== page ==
We have extended our studies of the application of the Apte procedure to several other enzyme systems such as, α-Galactosidase, α-Iduronidase, Arylsulphatase B, Beta-Glucuronidase, etc, and in all cases, the procedure has enabled us to differentially diagnose the patients, the carriers and the normal persons without any ambiguity. The most satisfying part of the procedure is the generality of the application of the procedure to any pathological sample and to any enzyme system. Let us say that Arylsulphatase A is well within normal limits in the leukocytes of a patient. It may be in the carrier range in his plasma and may be in a range, which raises suspicion about the individual as to whether he is a patient. When the decay kinetics of the enzyme is carried out in all his samples, the rate of decay in all the samples is exactly identical, thus providing an unambiguous result and hence a definitive diagnosis.
The generality of the application of the Apte procedure to the study of enzymes in any pathological sample makes it highly appealing. The clear-cut results given by the procedure put the test subject under one of the three categories- a patient or a carrier or a normal person. One of the drawbacks of the procedure, as we saw, was the sample size. Since the assays were done on four consecutive days, four times more sample was required than when it was done only once. The results of the diagnostic test will now take three additional days and hence the patient will get his report three days later. The Apte procedure would also increase the cost of the test as the assays have to be carried out four times. This will result in extra expense on the part of the patient.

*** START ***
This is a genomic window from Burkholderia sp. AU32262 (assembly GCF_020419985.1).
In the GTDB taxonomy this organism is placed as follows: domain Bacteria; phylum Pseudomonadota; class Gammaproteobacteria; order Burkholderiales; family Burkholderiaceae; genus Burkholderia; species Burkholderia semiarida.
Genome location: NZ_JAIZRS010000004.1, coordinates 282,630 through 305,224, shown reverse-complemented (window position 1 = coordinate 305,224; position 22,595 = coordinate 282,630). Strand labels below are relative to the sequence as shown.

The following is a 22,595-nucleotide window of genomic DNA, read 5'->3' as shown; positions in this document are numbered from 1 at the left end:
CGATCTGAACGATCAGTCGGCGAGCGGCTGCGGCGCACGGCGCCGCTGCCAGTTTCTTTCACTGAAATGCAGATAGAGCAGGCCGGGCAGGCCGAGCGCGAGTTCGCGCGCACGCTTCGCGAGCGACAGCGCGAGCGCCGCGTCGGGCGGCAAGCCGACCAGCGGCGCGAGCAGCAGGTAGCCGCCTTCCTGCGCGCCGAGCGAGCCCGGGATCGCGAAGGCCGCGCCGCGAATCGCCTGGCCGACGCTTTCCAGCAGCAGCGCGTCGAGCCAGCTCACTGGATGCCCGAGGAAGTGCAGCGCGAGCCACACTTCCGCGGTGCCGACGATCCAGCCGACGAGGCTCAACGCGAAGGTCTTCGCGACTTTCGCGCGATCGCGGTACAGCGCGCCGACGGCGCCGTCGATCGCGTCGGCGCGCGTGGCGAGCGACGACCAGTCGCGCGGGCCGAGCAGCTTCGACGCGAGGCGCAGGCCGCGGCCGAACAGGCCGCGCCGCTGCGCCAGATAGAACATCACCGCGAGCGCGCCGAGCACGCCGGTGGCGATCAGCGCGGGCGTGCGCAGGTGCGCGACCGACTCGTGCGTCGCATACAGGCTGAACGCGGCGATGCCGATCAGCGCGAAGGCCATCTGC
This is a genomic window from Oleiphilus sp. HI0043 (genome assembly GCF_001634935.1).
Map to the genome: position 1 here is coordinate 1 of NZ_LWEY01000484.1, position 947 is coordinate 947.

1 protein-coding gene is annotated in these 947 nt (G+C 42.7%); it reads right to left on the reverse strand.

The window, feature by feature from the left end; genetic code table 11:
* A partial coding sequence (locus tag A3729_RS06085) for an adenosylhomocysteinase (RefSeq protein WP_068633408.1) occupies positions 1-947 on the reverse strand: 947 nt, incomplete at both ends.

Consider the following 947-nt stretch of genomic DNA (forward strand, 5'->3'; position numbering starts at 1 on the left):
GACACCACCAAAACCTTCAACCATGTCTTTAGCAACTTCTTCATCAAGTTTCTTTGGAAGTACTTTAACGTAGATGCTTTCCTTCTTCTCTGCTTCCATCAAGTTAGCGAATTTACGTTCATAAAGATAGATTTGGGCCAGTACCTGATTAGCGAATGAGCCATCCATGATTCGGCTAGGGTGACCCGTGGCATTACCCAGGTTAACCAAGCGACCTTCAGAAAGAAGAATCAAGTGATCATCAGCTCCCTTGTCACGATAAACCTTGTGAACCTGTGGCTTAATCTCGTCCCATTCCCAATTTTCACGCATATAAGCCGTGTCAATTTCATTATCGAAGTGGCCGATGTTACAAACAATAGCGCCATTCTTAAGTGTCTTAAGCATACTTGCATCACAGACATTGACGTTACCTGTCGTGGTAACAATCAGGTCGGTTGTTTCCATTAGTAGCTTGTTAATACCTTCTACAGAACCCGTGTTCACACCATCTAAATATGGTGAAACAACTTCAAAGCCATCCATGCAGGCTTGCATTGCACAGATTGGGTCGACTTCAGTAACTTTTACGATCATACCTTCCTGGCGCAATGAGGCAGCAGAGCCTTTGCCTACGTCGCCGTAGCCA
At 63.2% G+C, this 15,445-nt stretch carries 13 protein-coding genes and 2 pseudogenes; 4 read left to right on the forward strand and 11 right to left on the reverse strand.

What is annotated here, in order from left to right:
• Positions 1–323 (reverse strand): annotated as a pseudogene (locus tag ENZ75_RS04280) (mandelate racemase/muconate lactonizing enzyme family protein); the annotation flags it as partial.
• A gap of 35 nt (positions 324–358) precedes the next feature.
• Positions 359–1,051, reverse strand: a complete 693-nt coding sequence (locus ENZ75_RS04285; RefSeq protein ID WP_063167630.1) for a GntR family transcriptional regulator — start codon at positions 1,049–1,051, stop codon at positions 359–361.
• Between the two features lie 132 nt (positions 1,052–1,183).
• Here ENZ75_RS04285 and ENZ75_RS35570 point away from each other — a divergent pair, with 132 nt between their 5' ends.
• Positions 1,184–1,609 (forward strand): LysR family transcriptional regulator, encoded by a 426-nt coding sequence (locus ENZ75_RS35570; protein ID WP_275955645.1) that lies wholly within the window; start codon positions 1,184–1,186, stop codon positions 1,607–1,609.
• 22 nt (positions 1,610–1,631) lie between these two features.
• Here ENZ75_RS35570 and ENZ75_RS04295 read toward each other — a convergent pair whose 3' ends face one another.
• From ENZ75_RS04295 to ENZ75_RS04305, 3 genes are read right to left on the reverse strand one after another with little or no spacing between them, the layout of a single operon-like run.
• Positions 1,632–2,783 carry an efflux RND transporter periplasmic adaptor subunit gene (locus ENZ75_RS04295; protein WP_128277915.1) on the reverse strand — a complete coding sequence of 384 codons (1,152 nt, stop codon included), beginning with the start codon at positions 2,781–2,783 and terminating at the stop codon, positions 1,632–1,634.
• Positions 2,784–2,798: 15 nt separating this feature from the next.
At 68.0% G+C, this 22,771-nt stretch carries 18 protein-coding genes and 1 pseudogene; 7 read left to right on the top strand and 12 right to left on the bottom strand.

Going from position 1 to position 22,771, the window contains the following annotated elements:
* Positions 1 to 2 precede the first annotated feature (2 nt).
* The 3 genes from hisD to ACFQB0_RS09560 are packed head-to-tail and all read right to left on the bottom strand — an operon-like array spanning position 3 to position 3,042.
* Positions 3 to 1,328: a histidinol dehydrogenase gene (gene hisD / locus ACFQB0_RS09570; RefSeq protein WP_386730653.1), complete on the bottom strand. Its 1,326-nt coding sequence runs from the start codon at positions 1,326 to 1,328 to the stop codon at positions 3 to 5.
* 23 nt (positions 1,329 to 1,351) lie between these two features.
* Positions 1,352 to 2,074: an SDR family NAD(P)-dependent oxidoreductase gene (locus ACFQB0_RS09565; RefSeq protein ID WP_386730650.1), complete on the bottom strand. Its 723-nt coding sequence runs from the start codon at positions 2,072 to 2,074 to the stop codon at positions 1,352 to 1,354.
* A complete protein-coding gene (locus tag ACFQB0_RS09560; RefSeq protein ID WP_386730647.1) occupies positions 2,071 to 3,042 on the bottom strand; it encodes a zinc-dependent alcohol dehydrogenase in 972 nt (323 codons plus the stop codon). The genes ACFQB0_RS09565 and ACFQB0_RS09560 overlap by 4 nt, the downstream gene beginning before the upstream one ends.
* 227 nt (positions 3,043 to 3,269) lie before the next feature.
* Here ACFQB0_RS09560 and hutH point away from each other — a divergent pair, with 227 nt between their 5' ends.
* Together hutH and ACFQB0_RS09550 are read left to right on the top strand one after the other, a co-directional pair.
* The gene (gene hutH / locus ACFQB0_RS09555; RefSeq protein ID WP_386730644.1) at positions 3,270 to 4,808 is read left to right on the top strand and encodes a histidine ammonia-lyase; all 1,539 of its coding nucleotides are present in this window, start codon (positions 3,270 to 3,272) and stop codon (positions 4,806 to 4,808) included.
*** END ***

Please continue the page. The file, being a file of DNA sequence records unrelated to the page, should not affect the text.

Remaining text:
We believe that the unambiguity and the certainty in the results more than offset all the above drawbacks. The consulting doctor giving out the report will feel confident about the diagnosis, which is of paramount importance for the patient. With the definitive diagnosis, the management of the patient will be done in the most appropriate manner.
I am very much thankful to Prof. Maurice Mahoney of the Yale University, USA, and Dr. Dhavendrakumar of the Cardiff University, UK for their valuable suggestions. I am also thankful to Ms. Samhita Mhatre and Ms. Nilambari Pawar for helping me in the preparation of the manuscript.